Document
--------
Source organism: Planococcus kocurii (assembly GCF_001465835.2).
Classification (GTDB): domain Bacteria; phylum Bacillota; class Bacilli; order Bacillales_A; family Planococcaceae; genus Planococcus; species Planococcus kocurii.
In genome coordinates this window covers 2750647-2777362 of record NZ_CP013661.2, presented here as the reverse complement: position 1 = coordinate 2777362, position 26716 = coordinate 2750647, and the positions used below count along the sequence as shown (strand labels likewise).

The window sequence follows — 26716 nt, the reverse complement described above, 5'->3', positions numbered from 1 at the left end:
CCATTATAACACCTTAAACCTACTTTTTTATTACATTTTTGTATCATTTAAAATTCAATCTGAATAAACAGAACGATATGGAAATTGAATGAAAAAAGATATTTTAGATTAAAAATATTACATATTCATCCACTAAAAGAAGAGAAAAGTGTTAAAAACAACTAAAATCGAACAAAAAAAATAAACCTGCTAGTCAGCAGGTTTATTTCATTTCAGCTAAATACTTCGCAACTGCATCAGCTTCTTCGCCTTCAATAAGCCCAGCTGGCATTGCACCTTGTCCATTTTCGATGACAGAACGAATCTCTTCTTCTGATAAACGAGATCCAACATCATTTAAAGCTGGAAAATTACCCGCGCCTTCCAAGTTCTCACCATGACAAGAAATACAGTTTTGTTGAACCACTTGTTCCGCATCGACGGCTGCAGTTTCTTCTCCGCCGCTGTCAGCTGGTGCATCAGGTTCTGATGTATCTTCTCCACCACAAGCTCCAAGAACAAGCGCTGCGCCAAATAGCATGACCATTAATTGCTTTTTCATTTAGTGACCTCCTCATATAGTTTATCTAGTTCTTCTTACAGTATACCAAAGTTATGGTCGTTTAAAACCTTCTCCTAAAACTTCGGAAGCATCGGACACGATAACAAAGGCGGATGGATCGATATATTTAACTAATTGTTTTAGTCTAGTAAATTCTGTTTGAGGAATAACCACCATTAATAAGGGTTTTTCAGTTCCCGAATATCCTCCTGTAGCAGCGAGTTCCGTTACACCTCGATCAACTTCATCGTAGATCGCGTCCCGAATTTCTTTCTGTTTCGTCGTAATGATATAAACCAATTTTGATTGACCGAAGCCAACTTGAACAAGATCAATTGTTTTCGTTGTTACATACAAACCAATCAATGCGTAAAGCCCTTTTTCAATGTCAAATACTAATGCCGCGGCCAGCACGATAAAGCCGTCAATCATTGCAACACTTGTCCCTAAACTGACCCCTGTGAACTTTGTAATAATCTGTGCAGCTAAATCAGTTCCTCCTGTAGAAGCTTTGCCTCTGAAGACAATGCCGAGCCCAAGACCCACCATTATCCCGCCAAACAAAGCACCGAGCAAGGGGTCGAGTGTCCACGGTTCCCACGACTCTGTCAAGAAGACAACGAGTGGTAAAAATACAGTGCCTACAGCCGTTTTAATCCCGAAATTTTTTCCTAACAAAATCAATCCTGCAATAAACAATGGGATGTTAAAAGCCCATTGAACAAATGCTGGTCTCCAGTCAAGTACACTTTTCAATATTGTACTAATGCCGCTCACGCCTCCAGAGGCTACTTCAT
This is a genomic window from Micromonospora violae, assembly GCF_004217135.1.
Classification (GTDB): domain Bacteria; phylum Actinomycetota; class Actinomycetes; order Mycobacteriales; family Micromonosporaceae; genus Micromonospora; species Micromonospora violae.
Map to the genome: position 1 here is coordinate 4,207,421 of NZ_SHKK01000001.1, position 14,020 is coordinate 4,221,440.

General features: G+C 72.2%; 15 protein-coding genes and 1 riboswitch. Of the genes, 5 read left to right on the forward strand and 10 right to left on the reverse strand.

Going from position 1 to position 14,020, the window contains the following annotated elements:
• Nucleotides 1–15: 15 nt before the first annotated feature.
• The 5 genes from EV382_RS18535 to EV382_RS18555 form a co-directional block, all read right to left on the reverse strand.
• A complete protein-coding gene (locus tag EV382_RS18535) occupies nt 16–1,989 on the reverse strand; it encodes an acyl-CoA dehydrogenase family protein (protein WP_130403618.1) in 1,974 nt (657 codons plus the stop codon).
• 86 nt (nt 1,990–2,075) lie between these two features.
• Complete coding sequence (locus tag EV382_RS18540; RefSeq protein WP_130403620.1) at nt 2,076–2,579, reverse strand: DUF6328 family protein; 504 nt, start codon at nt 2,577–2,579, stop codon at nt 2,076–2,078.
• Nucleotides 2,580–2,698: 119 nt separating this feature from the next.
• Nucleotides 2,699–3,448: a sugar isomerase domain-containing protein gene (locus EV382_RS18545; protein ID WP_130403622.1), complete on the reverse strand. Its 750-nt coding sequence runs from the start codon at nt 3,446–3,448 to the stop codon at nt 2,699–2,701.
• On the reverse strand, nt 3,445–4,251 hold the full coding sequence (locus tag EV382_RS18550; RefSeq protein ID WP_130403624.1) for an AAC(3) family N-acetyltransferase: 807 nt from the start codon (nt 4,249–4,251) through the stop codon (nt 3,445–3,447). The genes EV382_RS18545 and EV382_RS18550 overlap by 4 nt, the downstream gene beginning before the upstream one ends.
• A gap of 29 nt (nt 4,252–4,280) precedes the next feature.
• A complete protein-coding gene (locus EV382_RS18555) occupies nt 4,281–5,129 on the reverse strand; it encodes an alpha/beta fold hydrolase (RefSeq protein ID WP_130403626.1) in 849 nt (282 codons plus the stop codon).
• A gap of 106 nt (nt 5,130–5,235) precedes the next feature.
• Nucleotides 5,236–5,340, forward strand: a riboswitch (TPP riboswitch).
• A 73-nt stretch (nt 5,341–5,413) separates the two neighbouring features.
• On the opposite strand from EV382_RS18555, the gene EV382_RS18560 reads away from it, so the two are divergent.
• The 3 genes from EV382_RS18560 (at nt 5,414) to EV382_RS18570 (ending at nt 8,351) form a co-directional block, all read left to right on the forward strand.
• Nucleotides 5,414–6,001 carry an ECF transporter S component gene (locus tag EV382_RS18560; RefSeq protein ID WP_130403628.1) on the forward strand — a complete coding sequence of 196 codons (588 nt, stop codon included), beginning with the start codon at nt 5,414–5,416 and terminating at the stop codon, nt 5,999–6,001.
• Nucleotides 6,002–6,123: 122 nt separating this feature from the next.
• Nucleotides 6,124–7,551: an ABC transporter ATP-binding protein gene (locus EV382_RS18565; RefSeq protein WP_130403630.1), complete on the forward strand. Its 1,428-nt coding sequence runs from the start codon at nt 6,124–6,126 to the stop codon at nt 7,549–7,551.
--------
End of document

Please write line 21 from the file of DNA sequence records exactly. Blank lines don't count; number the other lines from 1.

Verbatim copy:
• A gap of 106 nt (nt 5,130–5,235) precedes the next feature.